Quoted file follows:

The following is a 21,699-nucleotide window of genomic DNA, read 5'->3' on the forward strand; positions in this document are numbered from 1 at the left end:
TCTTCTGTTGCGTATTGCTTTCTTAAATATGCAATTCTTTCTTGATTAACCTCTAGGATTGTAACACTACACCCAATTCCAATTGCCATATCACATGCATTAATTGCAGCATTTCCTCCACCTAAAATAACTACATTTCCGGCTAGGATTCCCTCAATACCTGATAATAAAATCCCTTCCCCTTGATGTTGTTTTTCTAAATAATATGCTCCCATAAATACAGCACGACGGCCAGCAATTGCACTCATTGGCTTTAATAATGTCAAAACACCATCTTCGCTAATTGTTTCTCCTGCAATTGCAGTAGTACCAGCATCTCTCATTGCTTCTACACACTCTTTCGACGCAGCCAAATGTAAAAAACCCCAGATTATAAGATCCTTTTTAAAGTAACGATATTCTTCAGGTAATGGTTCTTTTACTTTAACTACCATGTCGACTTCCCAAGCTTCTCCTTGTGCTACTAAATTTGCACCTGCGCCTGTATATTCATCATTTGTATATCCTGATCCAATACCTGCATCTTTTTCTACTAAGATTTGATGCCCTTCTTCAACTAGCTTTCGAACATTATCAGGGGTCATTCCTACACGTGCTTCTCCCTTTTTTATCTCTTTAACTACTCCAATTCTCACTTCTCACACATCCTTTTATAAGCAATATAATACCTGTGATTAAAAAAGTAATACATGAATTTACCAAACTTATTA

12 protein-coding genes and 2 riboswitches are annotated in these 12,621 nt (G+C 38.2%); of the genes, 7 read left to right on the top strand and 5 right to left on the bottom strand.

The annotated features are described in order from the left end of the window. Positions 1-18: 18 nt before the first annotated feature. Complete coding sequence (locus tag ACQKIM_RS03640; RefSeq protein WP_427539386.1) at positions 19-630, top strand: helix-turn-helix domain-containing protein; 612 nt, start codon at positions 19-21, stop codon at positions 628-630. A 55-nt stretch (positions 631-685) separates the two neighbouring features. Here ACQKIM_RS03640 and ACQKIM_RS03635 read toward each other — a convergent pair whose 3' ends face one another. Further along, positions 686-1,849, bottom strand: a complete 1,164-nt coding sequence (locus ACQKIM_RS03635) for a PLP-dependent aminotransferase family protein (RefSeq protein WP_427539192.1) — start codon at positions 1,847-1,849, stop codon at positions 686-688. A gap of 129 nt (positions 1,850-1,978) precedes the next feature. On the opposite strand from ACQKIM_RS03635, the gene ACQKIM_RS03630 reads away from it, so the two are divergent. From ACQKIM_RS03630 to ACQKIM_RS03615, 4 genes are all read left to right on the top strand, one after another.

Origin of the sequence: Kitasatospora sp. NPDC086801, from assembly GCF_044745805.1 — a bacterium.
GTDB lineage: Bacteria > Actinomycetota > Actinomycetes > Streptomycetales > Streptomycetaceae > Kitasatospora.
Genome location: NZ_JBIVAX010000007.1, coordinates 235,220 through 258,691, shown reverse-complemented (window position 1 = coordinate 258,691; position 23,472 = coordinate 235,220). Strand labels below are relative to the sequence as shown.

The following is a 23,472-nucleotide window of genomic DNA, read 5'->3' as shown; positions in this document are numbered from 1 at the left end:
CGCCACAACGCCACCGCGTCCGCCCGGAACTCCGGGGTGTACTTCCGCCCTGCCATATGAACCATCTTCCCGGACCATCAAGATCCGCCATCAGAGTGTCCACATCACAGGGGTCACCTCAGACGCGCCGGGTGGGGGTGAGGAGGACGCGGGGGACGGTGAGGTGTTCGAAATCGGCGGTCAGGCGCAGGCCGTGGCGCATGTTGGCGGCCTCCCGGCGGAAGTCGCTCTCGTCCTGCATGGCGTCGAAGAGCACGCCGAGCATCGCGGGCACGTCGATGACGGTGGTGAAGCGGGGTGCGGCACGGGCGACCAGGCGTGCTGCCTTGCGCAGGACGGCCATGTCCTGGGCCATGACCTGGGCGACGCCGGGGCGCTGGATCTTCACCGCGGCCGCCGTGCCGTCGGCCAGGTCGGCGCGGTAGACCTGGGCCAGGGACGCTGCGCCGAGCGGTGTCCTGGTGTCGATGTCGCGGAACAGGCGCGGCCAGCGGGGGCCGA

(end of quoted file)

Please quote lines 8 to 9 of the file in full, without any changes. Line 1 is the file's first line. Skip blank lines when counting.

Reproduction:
The following is a 23,472-nucleotide window of genomic DNA, read 5'->3' as shown; positions in this document are numbered from 1 at the left end:
CGCCACAACGCCACCGCGTCCGCCCGGAACTCCGGGGTGTACTTCCGCCCTGCCATATGAACCATCTTCCCGGACCATCAAGATCCGCCATCAGAGTGTCCACATCACAGGGGTCACCTCAGACGCGCCGGGTGGGGGTGAGGAGGACGCGGGGGACGGTGAGGTGTTCGAAATCGGCGGTCAGGCGCAGGCCGTGGCGCATGTTGGCGGCCTCCCGGCGGAAGTCGCTCTCGTCCTGCATGGCGTCGAAGAGCACGCCGAGCATCGCGGGCACGTCGATGACGGTGGTGAAGCGGGGTGCGGCACGGGCGACCAGGCGTGCTGCCTTGCGCAGGACGGCCATGTCCTGGGCCATGACCTGGGCGACGCCGGGGCGCTGGATCTTCACCGCGGCCGCCGTGCCGTCGGCCAGGTCGGCGCGGTAGACCTGGGCCAGGGACGCTGCGCCGAGCGGTGTCCTGGTGTCGATGTCGCGGAACAGGCGCGGCCAGCGGGGGCCGA